Objective: Leukocyte labelled imaging is considered a gold standard technique for the diagnosis of the infection. However, the radiolabeling of the white blood cells is a time consuming process, which requires open handling of the radio-nuclides for a considerable period of time leading to high radiation exposure to the personnel. In this study an attempt was made to record the total exposure received and the total time taken for the leukocyte labelling using two different radio-nuclides. Materials and Methods: The average exposures on the workbench during the various steps of the radiolabeling were recorded using a survey meter. The personnel exposure was recorded using a pocket dosimeter. Results: The average total time taken for the leukocyte labelling using 99m-Tc HMPAO and 18 F-FDG were 23.08 and 35.42 minutes respectively. The mean radiation exposure received per radiolabeling procedure for 99m-Tc HMPAO and 18 F-FDG were 2.04 microSievert and 6.44 microSievert respectively. The average exposures on the workbench during the various steps of the radiolabeling are given in the [Table 1]. The time taken for the 18 F-FDG leukocyte labelling was higher than the Tc99m HMPAO leukocyte labelling due to longer incubation period required for the former process. The mean radiation exposure received is also higher in the 18 F-FDG leukocyte labelling process due to the higher gamma ray dose constant of the 18 F radionuclide. Conclusion: The radiolabeling of leukocytes by any radionuclide can be safely performed using the basic radiation safety principle of TDS. The study demonstrated the safe leukocyte radiolabeling with two different radio-nuclides using the same set of radiation shielding equipments. However the radiation exposure is relatively higher in the 18 F-FDG leukocyte labelling process than the 99m-Tc HMPAO leukocyte labelling process.
Radiological safety in using N-13 radioisotope in the PET facility in India
Ajay Kumar Gocher, Pankaj Tandon
Radiological Safety Division, Atomic Energy Regulatory Board, Mumabi, India
Introduction: Positron emission tomography (PET) is the most viable diagnostic tool presently available to diagnose the functional abnormality of the organ in the human body. The most commonly used PET radio pharmaceutical is FDG labelled with F-18 radioisotope having reasonably good half life (110 min), making it available to the PET installation. These PET installations are approved by Atomic Energy Regulatory Board (AERB) for calculated work load (pt/week) based on the shielding adequacy of the facility. In PET installation mostly work load is limited by uptake room because patients have to spend more time in uptake room than imaging room. For some other study (Myocardial perfusion study) Nuclear Medicine physician require to administer N-13 labelled radiopharmaceutical to the patient having half life of 10 min. Because of its short half life and requirement of study, activity of 370-1110 MBq needs to be administered within the imaging room. In this case the patient need not go to the uptake room. Therefore, there is a need to re- calculate the work load (pt/week) for imaging room for N-13 administered patient in the approved PET installation using F-18. Objective: To calculate the work load (pt/week) for N-13 administered patient in the PET-CT installation and verify, whether the workload for using N-13 is same as the workload for using F-18. Materials and Methods: Typical administered activity of N-13 labelled compound is around 370-1110 MBq and maximum scan time is 20 min including patient set-up on the couch. The work load has been calculated as per AAPM TG-108 report. Result and Conclusion: From the theoretical calculations it has been noted that the work load for using N-13 will not be same as using F-18. One may practice with N13 labelled compound in the installed PET-CT but keep in mind about the reduction in the work load by keeping the radiation level with in the permissible limit.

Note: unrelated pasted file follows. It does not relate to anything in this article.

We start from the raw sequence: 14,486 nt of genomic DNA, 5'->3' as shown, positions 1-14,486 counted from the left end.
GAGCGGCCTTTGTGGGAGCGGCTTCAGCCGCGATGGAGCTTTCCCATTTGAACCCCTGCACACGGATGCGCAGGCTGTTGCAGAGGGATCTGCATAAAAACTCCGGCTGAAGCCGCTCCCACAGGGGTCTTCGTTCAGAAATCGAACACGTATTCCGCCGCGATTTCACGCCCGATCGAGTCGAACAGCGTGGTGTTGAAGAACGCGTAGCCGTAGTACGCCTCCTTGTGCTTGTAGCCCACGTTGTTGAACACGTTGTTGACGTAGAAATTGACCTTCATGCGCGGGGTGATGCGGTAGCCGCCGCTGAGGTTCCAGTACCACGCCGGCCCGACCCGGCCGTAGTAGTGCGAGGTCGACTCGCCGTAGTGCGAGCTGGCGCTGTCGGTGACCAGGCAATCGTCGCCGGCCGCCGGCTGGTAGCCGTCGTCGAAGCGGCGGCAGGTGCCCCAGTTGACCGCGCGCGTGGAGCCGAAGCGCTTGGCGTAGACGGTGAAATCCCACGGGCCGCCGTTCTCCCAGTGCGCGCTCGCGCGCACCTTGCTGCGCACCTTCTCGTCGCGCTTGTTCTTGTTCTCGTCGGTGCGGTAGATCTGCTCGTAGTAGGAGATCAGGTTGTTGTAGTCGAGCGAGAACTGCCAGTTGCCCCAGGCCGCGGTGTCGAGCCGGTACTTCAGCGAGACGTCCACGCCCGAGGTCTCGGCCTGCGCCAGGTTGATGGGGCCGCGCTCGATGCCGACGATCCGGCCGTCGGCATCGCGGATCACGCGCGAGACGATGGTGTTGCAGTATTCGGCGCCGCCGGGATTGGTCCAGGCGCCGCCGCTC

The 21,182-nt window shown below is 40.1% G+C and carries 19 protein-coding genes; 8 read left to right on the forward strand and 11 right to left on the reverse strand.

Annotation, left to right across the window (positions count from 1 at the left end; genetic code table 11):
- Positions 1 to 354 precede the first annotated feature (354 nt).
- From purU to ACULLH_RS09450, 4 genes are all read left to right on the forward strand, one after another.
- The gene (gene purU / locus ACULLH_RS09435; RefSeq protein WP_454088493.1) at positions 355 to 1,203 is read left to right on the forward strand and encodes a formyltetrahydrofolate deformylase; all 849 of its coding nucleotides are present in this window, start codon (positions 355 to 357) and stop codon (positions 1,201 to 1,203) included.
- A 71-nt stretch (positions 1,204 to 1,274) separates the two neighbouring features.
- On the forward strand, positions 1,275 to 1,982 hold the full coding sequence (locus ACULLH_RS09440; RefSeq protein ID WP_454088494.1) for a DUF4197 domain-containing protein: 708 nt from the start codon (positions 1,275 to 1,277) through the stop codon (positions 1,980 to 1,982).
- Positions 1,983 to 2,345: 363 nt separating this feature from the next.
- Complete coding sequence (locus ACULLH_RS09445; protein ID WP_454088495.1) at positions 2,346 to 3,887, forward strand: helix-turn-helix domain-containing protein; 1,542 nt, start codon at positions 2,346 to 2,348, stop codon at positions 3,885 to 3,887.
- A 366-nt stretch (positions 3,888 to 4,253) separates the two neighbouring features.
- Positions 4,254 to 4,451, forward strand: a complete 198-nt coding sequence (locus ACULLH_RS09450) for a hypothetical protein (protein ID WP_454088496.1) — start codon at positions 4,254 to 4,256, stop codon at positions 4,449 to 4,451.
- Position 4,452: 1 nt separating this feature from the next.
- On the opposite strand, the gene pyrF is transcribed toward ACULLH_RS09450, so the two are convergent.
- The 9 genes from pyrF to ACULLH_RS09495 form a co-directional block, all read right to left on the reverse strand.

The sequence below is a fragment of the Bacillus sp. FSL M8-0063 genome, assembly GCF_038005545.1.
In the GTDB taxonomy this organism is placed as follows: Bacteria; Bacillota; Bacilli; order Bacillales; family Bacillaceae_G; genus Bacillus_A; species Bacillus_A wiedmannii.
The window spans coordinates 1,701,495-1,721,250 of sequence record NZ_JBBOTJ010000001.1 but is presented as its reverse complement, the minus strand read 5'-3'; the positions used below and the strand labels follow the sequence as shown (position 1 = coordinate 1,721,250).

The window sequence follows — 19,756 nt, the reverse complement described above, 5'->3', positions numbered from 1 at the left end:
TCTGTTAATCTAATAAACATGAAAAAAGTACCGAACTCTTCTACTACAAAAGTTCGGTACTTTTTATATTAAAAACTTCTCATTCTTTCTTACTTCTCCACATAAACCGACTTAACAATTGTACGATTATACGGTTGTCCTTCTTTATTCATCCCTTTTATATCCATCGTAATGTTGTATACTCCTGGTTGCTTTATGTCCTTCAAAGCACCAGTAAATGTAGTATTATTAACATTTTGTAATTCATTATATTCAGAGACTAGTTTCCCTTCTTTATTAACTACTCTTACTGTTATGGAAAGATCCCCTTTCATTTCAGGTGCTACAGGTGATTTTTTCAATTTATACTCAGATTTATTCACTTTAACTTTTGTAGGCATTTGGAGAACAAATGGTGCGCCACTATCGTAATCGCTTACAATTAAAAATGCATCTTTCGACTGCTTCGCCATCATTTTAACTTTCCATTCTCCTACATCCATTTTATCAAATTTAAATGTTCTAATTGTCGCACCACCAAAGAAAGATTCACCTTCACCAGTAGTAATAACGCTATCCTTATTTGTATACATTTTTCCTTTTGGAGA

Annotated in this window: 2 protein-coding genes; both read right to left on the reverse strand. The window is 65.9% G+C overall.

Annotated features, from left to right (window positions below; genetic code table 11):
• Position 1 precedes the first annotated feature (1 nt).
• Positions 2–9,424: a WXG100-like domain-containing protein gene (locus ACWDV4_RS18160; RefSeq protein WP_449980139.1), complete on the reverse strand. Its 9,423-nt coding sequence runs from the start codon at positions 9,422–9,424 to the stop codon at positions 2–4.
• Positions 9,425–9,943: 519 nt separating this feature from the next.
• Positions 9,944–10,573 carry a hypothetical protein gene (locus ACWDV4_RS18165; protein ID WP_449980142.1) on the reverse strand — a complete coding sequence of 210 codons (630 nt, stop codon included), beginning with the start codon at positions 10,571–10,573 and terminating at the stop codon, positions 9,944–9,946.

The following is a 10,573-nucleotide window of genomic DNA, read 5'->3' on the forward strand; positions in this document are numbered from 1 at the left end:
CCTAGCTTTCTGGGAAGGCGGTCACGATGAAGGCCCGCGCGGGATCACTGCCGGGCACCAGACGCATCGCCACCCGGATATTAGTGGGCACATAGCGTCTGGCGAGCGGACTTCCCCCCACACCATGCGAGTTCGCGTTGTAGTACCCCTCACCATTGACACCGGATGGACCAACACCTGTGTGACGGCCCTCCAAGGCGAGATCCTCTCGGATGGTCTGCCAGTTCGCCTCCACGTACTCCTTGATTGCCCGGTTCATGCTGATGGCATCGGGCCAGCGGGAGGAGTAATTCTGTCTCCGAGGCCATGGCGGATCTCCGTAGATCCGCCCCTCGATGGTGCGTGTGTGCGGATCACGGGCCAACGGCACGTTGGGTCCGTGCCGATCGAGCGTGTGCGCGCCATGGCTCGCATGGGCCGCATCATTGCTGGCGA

High radiation area survey during the running of the Cyclotron
Amandeep Kaur, Sarika Sharma, BR Mittal
Department of Nuclear Medicine and PET, PGIMER, Chandigarh, India
Introduction: Routine cyclotron survey is an important part of overall radiation safety in the cyclotron facility. This procedure is routinely performed by the Medical Physicist/RSO during the operation of the cyclotron. This helps to ensure the proper radiation safety and prevents unjustified radiation exposure to the working staff, radiation workers, patients and visitors. The present study was performed to check the areas with high radiation exposure during the running of the cyclotron. Materials and Methods: Ionization chamber based detector and Geiger Muller counter were used to record the exposure levels before, during and after operating the cyclotron. The readings were recorded at various locations where a high radiation field was expected. The results were recorded, tabulated and analyzed. Results: Highest exposure level (0.93μSv/hr) was found in the hot lab after the bombardment. The next highest exposure level was found near the vault wall (0.26μSv/hr) during production of the radioactivity in the cyclotron. The average exposure levels near the vaults door, console station, outer wall, back wall and adjacent rooms using the GM counter were 0.17, 0.16, 0.14, 0.18 and 0.14μSv/hr respectively. The average background levels recorded was 0.13μSv/hr. Conclusion: The radiation survelliance around the self shelded cyclotron reflected that the radiation exposure levels outside the shield are minimal. The study showed no leakage of the radiation outside the vault. All the values are below recommended levels of exposure.
Delay Tank- An overview in Indian regulatory context
Subrata Pathak, Pankaj Tandon
Radiological Safety Division, Atomic Energy Regulatory Board, Mumbai, India
Introduction: Delay tank is a tank or reservoir for the temporary holdup of radioactive waste coming out of a high dose radioiodine ward, to allow the activity to decay and bring down to the prescribed limit for discharge. Objective: The requirement of Delay tank in a high-dose radioiodine ward where patients suffering from Ca-thyroid and neuroendocrine tumour are being treated with Radio-Iodine (RI) [131I] and Lu177 has been reviewed in light of present Indian regulatory context. Materials and Methods: The clearance of RI from patients, its accumulation in the Delay tank and the amount of activity remaining in the Delay tank following physical decay has been simulated using simple mathematical model. Different case scenarios have been taken into account to achieve a better estimation of the cumulative activity in the Delay tank. Results and Conclusion: This theoretical calculation confirms the requirement of Delay tank in high dose radioiodine facilities to meet the present regulatory limits for discharge of radioactivity into a public sewerage line.